Neuroepidemiology is the study of the incidence, distribution, causes, and control of neurological disease in a population.
We leverage large, population-wide datasets to identify and examine risk factors, both genetic and environmental, for brain cancer.
Neuroepidemiology research can also provide insight into brain tumor treatment. As brain tumors are relatively rare, and highly variable with regards to progression, recurrence, and response to therapy, it is often difficult to predict how effective a particular treatment will be. Studying large, well-characterized population samples can provide more information and help inform treatment decisions.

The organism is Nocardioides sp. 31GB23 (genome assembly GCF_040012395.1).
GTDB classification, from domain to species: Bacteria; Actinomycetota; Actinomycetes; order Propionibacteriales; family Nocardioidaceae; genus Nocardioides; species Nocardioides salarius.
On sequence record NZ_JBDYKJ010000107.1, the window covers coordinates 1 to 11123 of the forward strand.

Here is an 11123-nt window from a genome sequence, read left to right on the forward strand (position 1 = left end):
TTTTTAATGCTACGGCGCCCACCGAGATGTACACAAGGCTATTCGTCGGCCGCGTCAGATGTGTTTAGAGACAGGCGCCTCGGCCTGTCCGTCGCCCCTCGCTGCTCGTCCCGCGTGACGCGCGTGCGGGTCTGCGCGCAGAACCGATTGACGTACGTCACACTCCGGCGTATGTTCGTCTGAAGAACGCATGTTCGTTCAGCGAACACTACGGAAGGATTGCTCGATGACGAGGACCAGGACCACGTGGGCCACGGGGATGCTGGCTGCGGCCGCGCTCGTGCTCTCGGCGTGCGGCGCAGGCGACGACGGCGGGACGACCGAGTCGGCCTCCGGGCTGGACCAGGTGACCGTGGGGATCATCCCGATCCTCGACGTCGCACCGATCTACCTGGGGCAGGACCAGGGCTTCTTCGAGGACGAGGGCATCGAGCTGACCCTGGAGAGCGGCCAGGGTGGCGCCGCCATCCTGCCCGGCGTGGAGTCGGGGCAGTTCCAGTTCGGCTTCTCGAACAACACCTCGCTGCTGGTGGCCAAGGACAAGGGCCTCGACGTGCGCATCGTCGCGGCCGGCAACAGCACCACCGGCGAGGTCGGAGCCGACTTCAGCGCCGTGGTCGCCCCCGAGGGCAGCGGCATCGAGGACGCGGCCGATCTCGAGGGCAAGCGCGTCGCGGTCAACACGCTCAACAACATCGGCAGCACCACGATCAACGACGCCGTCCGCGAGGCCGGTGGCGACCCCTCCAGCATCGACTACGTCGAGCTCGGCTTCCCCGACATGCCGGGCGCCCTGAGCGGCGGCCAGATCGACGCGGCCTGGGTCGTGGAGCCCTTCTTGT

Recent neuroepidemiology research at UCSF includes a massive study of malignant glioma, conducted in collaboration with the Mayo Clinic. Analyzing genetic and clinical data from 1,087 patients and 11,590 healthy controls, we found three genetic markers that identify different glioma subtypes with different survival times and prognoses. Since then, two of these genetic variants, designated as “IDH-mutant” and “1p/19q-codeleted,” have been accepted by clinicians and incorporated into the most recent update of classification guidelines (2016 WHO Classification of Tumors of the Central Nervous System), for distinguishing certain glioma subtypes. This is the first time that the WHO Classification system takes into account both genetic and histological criteria for identifying brain tumor subtypes.